The Carbon Club's latest project is in the Scottish Borders, and is Forest Carbon's sixteenth woodland creation in partnership with the Tweed Forum. While Scotland as a whole has only 4% of its land covered by native forest the figure is even lower in the south of the country. Such a fragmented distribution leads to losses in woodland biodiversity and also reduces the ability of trees to provide ecosystem services such as flood mitigation and soil retention at a landscape-scale.
Swinside Mill will be a predominantly native woodland, with over 80% of the trees being indigenous species. As such, it will form an important refuge for local wildlife and provide a new larder for some of our seasonal visitors, including birds like fieldfares and redwings. By flanking several watercourses across the site, the new woodland will also have riparian benefits – stabilising the stream banks to prevent soil erosion, reducing run-off pollution, and depositing leaf litter into the water for invertebrates to feast on further down the river.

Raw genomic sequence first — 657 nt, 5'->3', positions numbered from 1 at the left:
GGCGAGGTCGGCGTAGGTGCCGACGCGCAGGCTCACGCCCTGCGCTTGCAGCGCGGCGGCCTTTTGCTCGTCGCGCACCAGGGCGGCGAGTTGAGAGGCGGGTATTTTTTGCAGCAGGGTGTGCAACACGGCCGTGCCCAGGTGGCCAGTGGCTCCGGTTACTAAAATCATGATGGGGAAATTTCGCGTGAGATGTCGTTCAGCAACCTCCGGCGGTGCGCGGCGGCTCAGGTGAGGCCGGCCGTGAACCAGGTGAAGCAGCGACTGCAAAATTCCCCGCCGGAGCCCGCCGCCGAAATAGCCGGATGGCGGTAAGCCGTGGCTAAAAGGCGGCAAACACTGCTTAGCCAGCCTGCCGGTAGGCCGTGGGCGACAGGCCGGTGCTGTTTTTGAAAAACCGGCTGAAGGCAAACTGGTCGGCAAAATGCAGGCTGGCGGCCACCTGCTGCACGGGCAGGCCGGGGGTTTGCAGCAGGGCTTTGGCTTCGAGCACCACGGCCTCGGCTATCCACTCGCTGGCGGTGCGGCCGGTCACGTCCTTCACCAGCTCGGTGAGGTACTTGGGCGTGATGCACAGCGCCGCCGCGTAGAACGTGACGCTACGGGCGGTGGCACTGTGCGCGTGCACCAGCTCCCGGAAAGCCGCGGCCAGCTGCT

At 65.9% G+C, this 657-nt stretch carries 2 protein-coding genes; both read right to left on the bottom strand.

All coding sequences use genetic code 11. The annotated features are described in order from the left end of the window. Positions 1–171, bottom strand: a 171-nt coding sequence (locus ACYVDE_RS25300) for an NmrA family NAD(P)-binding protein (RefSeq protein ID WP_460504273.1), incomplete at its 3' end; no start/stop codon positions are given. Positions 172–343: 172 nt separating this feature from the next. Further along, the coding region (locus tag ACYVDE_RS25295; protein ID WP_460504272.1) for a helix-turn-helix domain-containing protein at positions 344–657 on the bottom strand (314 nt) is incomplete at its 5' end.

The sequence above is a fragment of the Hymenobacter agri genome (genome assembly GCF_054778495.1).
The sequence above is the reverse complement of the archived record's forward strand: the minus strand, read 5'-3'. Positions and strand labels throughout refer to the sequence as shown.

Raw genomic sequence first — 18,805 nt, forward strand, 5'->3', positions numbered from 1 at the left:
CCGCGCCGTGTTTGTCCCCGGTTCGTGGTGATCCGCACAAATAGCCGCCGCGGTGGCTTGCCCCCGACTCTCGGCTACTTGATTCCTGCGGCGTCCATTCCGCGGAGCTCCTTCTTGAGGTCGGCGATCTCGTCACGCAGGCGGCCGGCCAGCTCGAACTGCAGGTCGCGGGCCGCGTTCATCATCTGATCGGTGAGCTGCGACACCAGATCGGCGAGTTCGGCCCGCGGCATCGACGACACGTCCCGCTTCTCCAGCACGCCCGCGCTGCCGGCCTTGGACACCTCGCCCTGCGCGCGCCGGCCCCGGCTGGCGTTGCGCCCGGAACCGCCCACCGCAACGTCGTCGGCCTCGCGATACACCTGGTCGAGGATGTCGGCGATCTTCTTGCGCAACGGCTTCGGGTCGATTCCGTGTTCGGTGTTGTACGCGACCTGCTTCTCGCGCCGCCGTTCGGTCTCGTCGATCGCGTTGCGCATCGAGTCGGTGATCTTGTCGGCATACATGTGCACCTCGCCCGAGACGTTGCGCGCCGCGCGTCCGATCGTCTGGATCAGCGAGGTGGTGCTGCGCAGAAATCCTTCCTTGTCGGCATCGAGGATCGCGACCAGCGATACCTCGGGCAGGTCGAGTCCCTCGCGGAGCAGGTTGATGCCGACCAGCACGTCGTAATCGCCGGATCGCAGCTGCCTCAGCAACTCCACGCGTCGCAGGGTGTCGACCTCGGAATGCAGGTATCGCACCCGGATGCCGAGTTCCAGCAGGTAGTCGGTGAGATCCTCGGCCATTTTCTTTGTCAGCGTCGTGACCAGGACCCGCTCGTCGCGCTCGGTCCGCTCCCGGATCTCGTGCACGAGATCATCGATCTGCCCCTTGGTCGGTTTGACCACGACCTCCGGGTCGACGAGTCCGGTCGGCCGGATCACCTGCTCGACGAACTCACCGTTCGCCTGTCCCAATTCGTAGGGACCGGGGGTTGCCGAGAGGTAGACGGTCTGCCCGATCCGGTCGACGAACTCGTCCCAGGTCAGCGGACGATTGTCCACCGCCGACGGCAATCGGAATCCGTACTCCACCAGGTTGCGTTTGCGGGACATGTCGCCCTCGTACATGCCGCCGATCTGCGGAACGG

At a landscape level the trees at Swinside Mill will help to increase the connectivity of forest habitats in the highly denuded Scottish Borders as well as provide some scenic variety for people living nearby. The most numerous species will be oak, with nearly 6,000 individual saplings due to be planted across the site’s 14-hectares. One day, decades from now, when these young oak trees are still growing fast, they may shelter woodland flowers like bluebells beneath their canopy, and provide autumn acorns for squirrels and jays – nature’s foresters - to bury far and wide.